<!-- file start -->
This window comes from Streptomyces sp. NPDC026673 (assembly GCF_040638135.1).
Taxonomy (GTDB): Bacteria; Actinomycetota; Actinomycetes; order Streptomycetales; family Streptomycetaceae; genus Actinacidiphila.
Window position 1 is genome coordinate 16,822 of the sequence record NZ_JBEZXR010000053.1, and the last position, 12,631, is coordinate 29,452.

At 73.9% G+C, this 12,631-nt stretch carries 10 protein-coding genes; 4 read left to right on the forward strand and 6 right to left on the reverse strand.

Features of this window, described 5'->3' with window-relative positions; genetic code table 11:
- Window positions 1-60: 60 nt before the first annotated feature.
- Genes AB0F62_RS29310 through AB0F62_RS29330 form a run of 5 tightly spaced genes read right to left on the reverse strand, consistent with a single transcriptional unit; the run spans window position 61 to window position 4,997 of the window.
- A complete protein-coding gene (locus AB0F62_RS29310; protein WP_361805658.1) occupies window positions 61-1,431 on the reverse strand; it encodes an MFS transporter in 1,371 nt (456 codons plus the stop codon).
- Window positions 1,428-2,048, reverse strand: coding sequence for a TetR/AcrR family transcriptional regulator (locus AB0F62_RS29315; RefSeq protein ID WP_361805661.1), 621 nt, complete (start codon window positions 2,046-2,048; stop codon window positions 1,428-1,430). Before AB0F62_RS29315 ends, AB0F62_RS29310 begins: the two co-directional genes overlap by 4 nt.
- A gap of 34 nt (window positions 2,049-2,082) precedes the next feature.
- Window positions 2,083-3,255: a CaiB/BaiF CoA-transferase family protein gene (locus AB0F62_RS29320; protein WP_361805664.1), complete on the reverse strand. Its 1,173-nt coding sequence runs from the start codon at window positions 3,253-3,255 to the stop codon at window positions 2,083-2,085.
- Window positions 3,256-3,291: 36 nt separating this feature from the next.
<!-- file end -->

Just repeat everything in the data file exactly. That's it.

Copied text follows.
This window comes from Streptomyces sp. NPDC026673 (assembly GCF_040638135.1).
Taxonomy (GTDB): Bacteria; Actinomycetota; Actinomycetes; order Streptomycetales; family Streptomycetaceae; genus Actinacidiphila.
Window position 1 is genome coordinate 16,822 of the sequence record NZ_JBEZXR010000053.1, and the last position, 12,631, is coordinate 29,452.

At 73.9% G+C, this 12,631-nt stretch carries 10 protein-coding genes; 4 read left to right on the forward strand and 6 right to left on the reverse strand.

Features of this window, described 5'->3' with window-relative positions; genetic code table 11:
- Window positions 1-60: 60 nt before the first annotated feature.
- Genes AB0F62_RS29310 through AB0F62_RS29330 form a run of 5 tightly spaced genes read right to left on the reverse strand, consistent with a single transcriptional unit; the run spans window position 61 to window position 4,997 of the window.
- A complete protein-coding gene (locus AB0F62_RS29310; protein WP_361805658.1) occupies window positions 61-1,431 on the reverse strand; it encodes an MFS transporter in 1,371 nt (456 codons plus the stop codon).
- Window positions 1,428-2,048, reverse strand: coding sequence for a TetR/AcrR family transcriptional regulator (locus AB0F62_RS29315; RefSeq protein ID WP_361805661.1), 621 nt, complete (start codon window positions 2,046-2,048; stop codon window positions 1,428-1,430). Before AB0F62_RS29315 ends, AB0F62_RS29310 begins: the two co-directional genes overlap by 4 nt.
- A gap of 34 nt (window positions 2,049-2,082) precedes the next feature.
- Window positions 2,083-3,255: a CaiB/BaiF CoA-transferase family protein gene (locus AB0F62_RS29320; protein WP_361805664.1), complete on the reverse strand. Its 1,173-nt coding sequence runs from the start codon at window positions 3,253-3,255 to the stop codon at window positions 2,083-2,085.
- Window positions 3,256-3,291: 36 nt separating this feature from the next.